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Podcast

Episode S3E3
Mulesing – the welfare issue we need to be talking about

Mulesing – the welfare issue we need to be talking about. With Melina Tensen.
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  • RSPCA Australia
  • Friday, 1 December 2023
In this episode, we join RSPCA Australia Senior Scientific Officer Melina Tensen to get the facts about mulesing.


Transcript

Melina: For the wool industry to be sustainable, moving away from mulesing and breeding flystrike-resistant sheep is imperative.

Brian: Hello, and welcome to RSPCA Australia's Great and Small Talk, where we discuss the pressing welfare issues animals face in Australia today. My name is Brian Daly, and today we're talking about a farming practice called mulesing that affects millions of sheep in Australia each year. And to explain to us what mulesing is, how it impacts the welfare of sheep, what can be done, and what we can all do to help, I'm joined by Melina Tensen, Senior Scientific Officer Farm Animals at RSPCA Australia. Welcome back to the podcast, Melina.

Melina: Hi Brian, thanks for having me.

Brian: Now Melina, I remember visiting a friend's sheep station in Walgett when I was a kid, and I saw the mulesing being carried out on the lambs there, and it was a harrowing experience that stayed with me. I have a vivid memory of blood and tears. And that was decades ago and it's still being carried out. So firstly, can you explain to us what mulesing is, why it is done, and how it impacts the welfare of these animals?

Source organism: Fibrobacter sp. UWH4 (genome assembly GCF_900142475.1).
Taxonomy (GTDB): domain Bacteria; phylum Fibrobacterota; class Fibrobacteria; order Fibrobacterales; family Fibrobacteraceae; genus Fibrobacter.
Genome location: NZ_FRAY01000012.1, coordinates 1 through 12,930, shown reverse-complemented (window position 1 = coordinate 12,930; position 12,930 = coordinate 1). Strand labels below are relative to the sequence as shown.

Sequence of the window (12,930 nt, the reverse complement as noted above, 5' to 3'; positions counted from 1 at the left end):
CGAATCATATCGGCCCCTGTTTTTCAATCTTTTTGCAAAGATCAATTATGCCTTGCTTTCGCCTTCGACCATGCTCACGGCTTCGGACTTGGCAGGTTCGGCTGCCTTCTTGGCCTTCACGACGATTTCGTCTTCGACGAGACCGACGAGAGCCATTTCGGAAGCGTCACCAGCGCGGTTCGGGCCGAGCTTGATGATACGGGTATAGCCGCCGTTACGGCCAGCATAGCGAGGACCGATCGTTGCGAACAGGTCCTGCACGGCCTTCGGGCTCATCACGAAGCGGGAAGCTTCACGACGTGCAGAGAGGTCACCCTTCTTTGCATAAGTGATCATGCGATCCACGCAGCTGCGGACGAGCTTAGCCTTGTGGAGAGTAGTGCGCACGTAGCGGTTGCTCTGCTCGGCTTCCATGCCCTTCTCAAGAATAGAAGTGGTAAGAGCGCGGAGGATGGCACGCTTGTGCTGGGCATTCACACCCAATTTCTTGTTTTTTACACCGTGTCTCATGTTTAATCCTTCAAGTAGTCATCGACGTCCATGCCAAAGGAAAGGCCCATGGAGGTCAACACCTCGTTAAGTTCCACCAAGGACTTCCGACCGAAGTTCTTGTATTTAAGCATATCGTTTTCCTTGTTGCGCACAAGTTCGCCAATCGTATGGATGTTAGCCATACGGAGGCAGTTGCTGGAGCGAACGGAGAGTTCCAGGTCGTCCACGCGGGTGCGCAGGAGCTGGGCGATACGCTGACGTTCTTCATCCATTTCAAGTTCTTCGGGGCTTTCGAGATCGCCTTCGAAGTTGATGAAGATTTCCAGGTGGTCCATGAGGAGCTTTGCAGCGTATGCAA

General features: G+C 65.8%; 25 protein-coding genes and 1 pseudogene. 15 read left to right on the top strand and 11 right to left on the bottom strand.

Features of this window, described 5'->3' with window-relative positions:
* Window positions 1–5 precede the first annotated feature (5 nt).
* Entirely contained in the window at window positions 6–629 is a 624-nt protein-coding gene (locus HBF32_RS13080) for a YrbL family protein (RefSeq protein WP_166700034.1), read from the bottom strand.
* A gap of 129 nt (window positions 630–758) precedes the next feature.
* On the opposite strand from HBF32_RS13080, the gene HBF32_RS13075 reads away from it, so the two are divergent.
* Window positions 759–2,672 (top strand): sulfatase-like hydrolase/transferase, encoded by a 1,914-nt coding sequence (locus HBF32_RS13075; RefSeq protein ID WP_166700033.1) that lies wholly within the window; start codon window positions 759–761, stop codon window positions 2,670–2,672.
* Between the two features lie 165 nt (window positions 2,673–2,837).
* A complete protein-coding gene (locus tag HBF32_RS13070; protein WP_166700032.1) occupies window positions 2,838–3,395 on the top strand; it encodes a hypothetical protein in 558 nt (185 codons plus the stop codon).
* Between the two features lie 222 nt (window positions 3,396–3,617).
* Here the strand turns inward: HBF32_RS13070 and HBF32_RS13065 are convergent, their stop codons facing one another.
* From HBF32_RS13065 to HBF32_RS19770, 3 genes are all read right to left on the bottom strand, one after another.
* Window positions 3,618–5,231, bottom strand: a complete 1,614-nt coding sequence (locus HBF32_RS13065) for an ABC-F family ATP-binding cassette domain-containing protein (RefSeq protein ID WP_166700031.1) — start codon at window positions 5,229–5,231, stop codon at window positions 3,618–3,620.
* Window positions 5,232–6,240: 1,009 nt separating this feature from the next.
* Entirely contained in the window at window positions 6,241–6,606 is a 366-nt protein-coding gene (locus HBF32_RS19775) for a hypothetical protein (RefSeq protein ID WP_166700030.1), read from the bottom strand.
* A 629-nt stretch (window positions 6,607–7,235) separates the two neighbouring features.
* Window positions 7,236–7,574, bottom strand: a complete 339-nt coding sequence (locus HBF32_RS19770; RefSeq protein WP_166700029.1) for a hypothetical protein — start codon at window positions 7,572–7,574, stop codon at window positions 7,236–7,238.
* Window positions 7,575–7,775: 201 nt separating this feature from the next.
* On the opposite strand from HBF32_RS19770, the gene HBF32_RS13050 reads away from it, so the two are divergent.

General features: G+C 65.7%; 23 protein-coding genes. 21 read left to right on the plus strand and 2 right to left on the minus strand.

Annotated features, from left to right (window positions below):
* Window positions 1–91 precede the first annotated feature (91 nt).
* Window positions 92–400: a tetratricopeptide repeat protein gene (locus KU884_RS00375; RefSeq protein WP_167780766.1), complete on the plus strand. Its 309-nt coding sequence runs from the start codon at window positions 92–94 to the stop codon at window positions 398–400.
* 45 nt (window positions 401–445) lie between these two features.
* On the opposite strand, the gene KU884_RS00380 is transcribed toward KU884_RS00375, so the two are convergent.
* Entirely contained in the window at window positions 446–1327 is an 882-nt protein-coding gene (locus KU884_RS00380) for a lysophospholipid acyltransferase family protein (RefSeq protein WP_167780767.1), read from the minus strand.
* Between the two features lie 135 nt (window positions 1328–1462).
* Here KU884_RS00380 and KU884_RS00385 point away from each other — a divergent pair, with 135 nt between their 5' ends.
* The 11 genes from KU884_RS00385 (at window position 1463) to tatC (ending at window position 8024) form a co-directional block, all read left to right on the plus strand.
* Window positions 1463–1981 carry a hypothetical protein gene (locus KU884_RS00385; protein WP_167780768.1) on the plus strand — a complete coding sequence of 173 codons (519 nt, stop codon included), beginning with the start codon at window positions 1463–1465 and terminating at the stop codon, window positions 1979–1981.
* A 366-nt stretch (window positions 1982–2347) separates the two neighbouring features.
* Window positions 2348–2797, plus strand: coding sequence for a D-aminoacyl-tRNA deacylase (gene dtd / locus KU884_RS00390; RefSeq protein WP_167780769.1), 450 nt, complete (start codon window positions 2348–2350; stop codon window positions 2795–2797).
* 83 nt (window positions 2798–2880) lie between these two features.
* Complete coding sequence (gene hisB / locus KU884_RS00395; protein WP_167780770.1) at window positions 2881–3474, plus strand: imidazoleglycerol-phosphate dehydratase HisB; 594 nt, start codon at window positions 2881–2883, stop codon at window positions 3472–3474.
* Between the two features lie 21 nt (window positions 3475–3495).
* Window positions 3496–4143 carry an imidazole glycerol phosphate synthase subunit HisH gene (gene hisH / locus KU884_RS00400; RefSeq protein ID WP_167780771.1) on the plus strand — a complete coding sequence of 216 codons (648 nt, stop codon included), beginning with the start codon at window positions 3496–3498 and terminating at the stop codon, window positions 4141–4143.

Melina: Yeah, I can imagine you would have been pretty traumatized by that experience, because mulesing really isn't a pretty sight. So yeah, what is mulesing? Well, first of all, maybe picture a traditional Merino ram standing proud with large curled horns and huge wrinkly folds of woolly skin around their neck. It's a pretty iconic image of an Australian Merino sheep and, and they were and continue to be bred to have lots and lots of wrinkles. So basically, that means more skin surface and more wool on the animal. And these same sheep, because they have so much wrinkle are also prone to flystrike. So what's flystrike, and I'll get to mulesing in a minute. The wooly wrinkles and folds of skin, particularly around the tail and the backside or the breach area of the sheep are prone to becoming moist with urine and feces. And this then attracts blowflies to that area. These blowflies lay eggs in the skinfolds, and when these eggs hatch, the maggots literally feed off the sheep's flesh. And this is called flystrike. And flystrike is actually fatal if it's not discovered early enough, and if it's not treated. So now we come to mulesing, because mulesing and flystrike are obviously related, and mulesing was actually discovered by accident. I think it was around the 1930s, or early 1900s, when a guy called John Mules accidentally sliced off a bit of skin when shearing around one of his sheep's backsides. And what he found was that when the wound healed, the scar tissue that was left there didn't get soiled with the urine and feces. So it didn't attract blowflies, so it wasn't susceptible to flystrike. So the whole point of mulesing as it was called from then onwards, is really to remove those wrinkly skin folds around the back of the sheep, and again, those skin folds or those wrinkly skin folds are really common in the traditional Merino, which I described earlier. So mulesing itself, the procedure itself uses very sharp shears, which are designed specifically for the purpose of mulesing, and these shears simply cut away flaps of skin around the tail, and the top of the upper hind legs of the sheep, and this is called the breech area. And the open wound is then left to heal on its own. And as I mentioned earlier, that wound then creates a bare, stretched area of of scar tissue that is less likely to hold moisture because it's stretched, it doesn't have the wrinkle. And so it's less likely to attract blowflies. But mulesing really only removes those skinfolds from around the breech area of the lamb, which obviously is the most susceptible to flystrike because that's where the urine and feces obviously accumulate. But it doesn't really reduce the risk of blowfly strike in any other area of the animal so it doesn't reduce the risk of flystrike on the body, for example, where the wrinkles will remain. So the mulesing procedure itself is pretty quick, but it is extremely painful. So when you're talking about, or asking about what the impact is on the lamb, the pain can last anywhere from a few days to several weeks, and the wound itself takes weeks to heal completely before you have that stretched scar tissue. And the young lamb will obviously show behavioral signs of pain like hunched standing or spending more time standing rather than lying down because that whole back area is uncomfortable. They'll certainly socialize a lot less with other lambs, and initially, they'll lose weight, which is a key indicator of pain. If an animal's not eating, there's obviously something wrong with them. But mulesing is quick, and it's very effective in reducing the risk of flystrike, and so therefore, it's very popular among woolgrowers in Australia, and therefore it's literally persisted for, you know, nearly 100 years now, despite all these impacts on the lamb.